John Bradshaw: Now, what I'm going to do in just a moment, I'm going to ask you, to talk to me about what you've seen. Well, there are other things that we can do to prevent Alzheimer's as well, and, and Alzheimer's, uh, under that cover-all banner of dementia, there are other things we can do, you'll tell me about those, but I also want to hear about the evidence. Bob did this, Bob was here, Bob did this, Bob is now here. So, in a moment we'll find out that this absolutely really does work. Back with more with Dr. Wes Youngberg in just a moment.

John Bradshaw: Thanks for joining me on It Is Written. I'm John Bradshaw. My guest is Dr. Wes Youngberg, whose new book is "Memory Makeover," talks about preventing and even reversing Alzheimer's and other forms of dementia. Jesus said He came to the world that we "might have life" and "have it more abundantly," and you and I both know there's not much abundance in a life that is riddled by some of these really difficult diseases. Dr. Youngberg, we've talked about the importance of diet in preventing Alzheimer's. Give me one, two, three, four, however many, uh, more steps there might be or things we can do to prevent diseases such as Alzheimer's.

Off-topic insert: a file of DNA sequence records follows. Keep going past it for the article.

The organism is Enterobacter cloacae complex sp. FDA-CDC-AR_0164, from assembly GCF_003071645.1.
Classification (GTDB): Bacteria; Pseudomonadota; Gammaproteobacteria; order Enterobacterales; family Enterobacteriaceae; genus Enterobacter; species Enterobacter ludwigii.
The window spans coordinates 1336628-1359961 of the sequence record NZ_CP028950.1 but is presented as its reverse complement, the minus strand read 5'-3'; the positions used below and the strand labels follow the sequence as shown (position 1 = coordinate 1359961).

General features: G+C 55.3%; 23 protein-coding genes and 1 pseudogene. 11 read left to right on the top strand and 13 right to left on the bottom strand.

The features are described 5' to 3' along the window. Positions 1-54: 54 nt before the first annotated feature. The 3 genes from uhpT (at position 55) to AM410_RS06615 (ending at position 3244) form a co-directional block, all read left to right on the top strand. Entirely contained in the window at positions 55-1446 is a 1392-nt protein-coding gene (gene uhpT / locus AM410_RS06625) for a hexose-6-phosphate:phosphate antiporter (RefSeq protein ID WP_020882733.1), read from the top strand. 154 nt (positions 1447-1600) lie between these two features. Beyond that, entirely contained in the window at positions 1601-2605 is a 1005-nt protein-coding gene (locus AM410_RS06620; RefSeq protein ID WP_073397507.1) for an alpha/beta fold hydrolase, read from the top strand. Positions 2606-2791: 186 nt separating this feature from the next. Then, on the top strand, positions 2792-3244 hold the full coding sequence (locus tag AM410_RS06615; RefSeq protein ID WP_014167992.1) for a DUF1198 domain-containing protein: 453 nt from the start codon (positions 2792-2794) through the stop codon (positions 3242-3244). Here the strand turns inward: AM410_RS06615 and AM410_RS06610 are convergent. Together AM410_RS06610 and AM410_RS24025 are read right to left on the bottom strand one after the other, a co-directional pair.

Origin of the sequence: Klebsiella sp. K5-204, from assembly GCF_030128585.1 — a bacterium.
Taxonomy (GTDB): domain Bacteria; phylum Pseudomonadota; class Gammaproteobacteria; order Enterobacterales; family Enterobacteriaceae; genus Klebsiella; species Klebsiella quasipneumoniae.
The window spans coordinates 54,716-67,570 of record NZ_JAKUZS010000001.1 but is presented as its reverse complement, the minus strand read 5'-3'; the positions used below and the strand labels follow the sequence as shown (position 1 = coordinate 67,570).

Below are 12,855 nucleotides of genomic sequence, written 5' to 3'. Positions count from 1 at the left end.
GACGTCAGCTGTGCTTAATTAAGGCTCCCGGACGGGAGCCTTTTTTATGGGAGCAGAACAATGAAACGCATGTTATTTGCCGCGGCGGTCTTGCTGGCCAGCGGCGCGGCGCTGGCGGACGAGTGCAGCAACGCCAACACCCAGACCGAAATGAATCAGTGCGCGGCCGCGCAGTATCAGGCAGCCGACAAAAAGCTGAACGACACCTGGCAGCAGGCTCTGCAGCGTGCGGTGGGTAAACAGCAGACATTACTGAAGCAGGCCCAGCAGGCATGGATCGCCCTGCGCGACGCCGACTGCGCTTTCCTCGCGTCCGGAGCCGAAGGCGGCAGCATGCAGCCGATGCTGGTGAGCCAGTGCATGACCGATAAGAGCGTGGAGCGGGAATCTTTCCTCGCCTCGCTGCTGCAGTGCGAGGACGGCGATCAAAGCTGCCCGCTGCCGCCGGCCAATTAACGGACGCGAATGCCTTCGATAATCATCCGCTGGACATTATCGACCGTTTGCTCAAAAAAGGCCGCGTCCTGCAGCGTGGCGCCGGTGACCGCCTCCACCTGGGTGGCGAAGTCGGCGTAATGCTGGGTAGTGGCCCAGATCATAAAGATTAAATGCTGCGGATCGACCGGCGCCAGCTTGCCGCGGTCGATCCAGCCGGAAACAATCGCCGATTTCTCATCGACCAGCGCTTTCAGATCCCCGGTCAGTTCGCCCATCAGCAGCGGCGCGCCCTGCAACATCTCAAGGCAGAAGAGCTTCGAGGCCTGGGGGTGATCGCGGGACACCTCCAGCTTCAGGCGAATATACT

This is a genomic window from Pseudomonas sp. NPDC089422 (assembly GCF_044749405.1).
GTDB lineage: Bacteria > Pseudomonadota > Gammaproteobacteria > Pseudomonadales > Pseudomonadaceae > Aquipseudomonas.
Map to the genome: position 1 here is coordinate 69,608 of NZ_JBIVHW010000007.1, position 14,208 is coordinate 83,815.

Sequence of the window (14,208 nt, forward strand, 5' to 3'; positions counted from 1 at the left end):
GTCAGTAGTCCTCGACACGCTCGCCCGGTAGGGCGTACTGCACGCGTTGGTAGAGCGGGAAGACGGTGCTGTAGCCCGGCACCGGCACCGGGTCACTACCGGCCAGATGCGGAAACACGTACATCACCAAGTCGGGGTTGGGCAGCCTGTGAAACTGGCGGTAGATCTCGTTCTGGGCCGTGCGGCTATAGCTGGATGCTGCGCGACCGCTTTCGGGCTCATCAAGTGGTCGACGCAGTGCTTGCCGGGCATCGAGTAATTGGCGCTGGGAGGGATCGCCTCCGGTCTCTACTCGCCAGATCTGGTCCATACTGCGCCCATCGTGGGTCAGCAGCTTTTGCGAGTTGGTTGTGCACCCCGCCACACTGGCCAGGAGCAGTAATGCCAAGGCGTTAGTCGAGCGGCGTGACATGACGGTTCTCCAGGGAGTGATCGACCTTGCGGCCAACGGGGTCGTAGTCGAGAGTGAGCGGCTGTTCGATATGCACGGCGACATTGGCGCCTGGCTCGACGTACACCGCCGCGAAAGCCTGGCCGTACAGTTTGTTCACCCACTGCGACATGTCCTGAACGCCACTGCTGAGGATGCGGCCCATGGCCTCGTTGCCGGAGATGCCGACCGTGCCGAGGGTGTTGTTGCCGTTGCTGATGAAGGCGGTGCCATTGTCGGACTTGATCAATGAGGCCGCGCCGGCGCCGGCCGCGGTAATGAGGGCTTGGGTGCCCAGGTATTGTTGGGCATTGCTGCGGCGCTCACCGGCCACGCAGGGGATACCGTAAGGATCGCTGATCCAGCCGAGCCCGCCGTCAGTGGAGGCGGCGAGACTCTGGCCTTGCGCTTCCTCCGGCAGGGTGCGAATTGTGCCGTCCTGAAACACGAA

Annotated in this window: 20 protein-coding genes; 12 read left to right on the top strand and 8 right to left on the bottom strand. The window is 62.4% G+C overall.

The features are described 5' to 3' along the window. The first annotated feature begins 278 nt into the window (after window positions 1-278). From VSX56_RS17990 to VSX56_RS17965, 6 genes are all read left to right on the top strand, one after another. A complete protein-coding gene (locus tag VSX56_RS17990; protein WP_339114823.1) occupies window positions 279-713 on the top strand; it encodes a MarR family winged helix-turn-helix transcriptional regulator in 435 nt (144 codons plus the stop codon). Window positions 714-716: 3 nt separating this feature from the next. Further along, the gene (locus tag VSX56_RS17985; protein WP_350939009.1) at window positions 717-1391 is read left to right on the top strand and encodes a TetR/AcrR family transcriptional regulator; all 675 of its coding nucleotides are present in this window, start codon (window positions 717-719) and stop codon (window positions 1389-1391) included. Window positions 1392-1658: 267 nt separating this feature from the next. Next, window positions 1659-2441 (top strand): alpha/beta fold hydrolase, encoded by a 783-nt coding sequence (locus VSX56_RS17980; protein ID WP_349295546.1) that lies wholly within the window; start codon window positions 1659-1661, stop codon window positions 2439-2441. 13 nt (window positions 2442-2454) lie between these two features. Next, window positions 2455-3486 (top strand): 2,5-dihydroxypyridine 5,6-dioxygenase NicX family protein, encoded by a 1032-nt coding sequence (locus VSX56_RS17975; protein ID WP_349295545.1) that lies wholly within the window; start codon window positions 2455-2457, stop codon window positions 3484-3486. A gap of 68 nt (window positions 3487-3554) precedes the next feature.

Dr. Wes Youngberg: Yeah, so we can not only prevent, and to clarify, we're talking about reversing cognitive decline.

John Bradshaw: Sure.

Dr. Wes Youngberg: Beginning to reverse that process, seeing visible, functional physiologic evidence that people can get better.

John Bradshaw: Sure.